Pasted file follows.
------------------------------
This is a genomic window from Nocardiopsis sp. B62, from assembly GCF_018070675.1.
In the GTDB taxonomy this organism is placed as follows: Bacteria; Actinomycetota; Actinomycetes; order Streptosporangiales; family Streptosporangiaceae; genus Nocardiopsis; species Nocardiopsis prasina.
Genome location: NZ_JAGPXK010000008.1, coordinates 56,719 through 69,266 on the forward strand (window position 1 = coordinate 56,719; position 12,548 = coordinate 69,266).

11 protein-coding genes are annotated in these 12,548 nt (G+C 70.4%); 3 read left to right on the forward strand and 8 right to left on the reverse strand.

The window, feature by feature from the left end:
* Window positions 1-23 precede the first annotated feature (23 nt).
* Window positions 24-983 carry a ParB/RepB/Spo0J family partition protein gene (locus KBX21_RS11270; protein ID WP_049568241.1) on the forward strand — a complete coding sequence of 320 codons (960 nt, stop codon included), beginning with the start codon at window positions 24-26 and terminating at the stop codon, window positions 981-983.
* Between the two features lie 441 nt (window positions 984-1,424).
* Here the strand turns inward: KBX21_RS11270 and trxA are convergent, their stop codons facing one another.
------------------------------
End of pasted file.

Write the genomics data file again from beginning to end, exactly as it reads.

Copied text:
This is a genomic window from Nocardiopsis sp. B62, from assembly GCF_018070675.1.
In the GTDB taxonomy this organism is placed as follows: Bacteria; Actinomycetota; Actinomycetes; order Streptosporangiales; family Streptosporangiaceae; genus Nocardiopsis; species Nocardiopsis prasina.
Genome location: NZ_JAGPXK010000008.1, coordinates 56,719 through 69,266 on the forward strand (window position 1 = coordinate 56,719; position 12,548 = coordinate 69,266).

11 protein-coding genes are annotated in these 12,548 nt (G+C 70.4%); 3 read left to right on the forward strand and 8 right to left on the reverse strand.

The window, feature by feature from the left end:
* Window positions 1-23 precede the first annotated feature (23 nt).
* Window positions 24-983 carry a ParB/RepB/Spo0J family partition protein gene (locus KBX21_RS11270; protein ID WP_049568241.1) on the forward strand — a complete coding sequence of 320 codons (960 nt, stop codon included), beginning with the start codon at window positions 24-26 and terminating at the stop codon, window positions 981-983.
* Between the two features lie 441 nt (window positions 984-1,424).
* Here the strand turns inward: KBX21_RS11270 and trxA are convergent, their stop codons facing one another.